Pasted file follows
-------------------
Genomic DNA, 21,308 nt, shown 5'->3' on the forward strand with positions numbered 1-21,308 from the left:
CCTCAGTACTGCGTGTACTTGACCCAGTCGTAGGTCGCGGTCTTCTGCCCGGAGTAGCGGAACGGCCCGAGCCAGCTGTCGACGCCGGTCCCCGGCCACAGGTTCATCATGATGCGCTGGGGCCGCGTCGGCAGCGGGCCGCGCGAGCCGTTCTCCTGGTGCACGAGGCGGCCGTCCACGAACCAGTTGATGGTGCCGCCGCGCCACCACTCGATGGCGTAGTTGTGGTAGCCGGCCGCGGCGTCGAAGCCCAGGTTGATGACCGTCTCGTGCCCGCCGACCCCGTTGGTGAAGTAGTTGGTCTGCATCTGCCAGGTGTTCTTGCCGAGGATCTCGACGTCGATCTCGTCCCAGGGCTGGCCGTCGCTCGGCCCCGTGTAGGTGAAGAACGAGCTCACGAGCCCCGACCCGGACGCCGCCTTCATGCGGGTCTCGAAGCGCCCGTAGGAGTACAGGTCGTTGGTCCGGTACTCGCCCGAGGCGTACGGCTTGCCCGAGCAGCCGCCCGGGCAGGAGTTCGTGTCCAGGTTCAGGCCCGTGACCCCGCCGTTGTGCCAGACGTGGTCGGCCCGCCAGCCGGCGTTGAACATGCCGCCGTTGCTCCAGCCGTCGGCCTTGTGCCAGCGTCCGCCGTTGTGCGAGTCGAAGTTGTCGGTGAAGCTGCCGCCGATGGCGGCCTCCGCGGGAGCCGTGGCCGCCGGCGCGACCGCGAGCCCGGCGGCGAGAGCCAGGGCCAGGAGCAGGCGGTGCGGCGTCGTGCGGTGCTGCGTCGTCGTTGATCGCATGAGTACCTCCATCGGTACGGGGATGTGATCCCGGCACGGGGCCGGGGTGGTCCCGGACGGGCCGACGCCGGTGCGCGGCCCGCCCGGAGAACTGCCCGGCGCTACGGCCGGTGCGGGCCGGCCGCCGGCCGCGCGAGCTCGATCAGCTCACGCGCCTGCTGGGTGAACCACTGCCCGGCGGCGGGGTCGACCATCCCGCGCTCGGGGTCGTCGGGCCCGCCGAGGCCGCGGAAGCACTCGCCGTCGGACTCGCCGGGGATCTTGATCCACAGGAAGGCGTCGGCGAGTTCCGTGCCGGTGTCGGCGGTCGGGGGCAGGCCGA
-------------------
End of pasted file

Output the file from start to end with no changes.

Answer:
Genomic DNA, 21,308 nt, shown 5'->3' on the forward strand with positions numbered 1-21,308 from the left:
CCTCAGTACTGCGTGTACTTGACCCAGTCGTAGGTCGCGGTCTTCTGCCCGGAGTAGCGGAACGGCCCGAGCCAGCTGTCGACGCCGGTCCCCGGCCACAGGTTCATCATGATGCGCTGGGGCCGCGTCGGCAGCGGGCCGCGCGAGCCGTTCTCCTGGTGCACGAGGCGGCCGTCCACGAACCAGTTGATGGTGCCGCCGCGCCACCACTCGATGGCGTAGTTGTGGTAGCCGGCCGCGGCGTCGAAGCCCAGGTTGATGACCGTCTCGTGCCCGCCGACCCCGTTGGTGAAGTAGTTGGTCTGCATCTGCCAGGTGTTCTTGCCGAGGATCTCGACGTCGATCTCGTCCCAGGGCTGGCCGTCGCTCGGCCCCGTGTAGGTGAAGAACGAGCTCACGAGCCCCGACCCGGACGCCGCCTTCATGCGGGTCTCGAAGCGCCCGTAGGAGTACAGGTCGTTGGTCCGGTACTCGCCCGAGGCGTACGGCTTGCCCGAGCAGCCGCCCGGGCAGGAGTTCGTGTCCAGGTTCAGGCCCGTGACCCCGCCGTTGTGCCAGACGTGGTCGGCCCGCCAGCCGGCGTTGAACATGCCGCCGTTGCTCCAGCCGTCGGCCTTGTGCCAGCGTCCGCCGTTGTGCGAGTCGAAGTTGTCGGTGAAGCTGCCGCCGATGGCGGCCTCCGCGGGAGCCGTGGCCGCCGGCGCGACCGCGAGCCCGGCGGCGAGAGCCAGGGCCAGGAGCAGGCGGTGCGGCGTCGTGCGGTGCTGCGTCGTCGTTGATCGCATGAGTACCTCCATCGGTACGGGGATGTGATCCCGGCACGGGGCCGGGGTGGTCCCGGACGGGCCGACGCCGGTGCGCGGCCCGCCCGGAGAACTGCCCGGCGCTACGGCCGGTGCGGGCCGGCCGCCGGCCGCGCGAGCTCGATCAGCTCACGCGCCTGCTGGGTGAACCACTGCCCGGCGGCGGGGTCGACCATCCCGCGCTCGGGGTCGTCGGGCCCGCCGAGGCCGCGGAAGCACTCGCCGTCGGACTCGCCGGGGATCTTGATCCACAGGAAGGCGTCGGCGAGTTCCGTGCCGGTGTCGGCGGTCGGGGGCAGGCCGA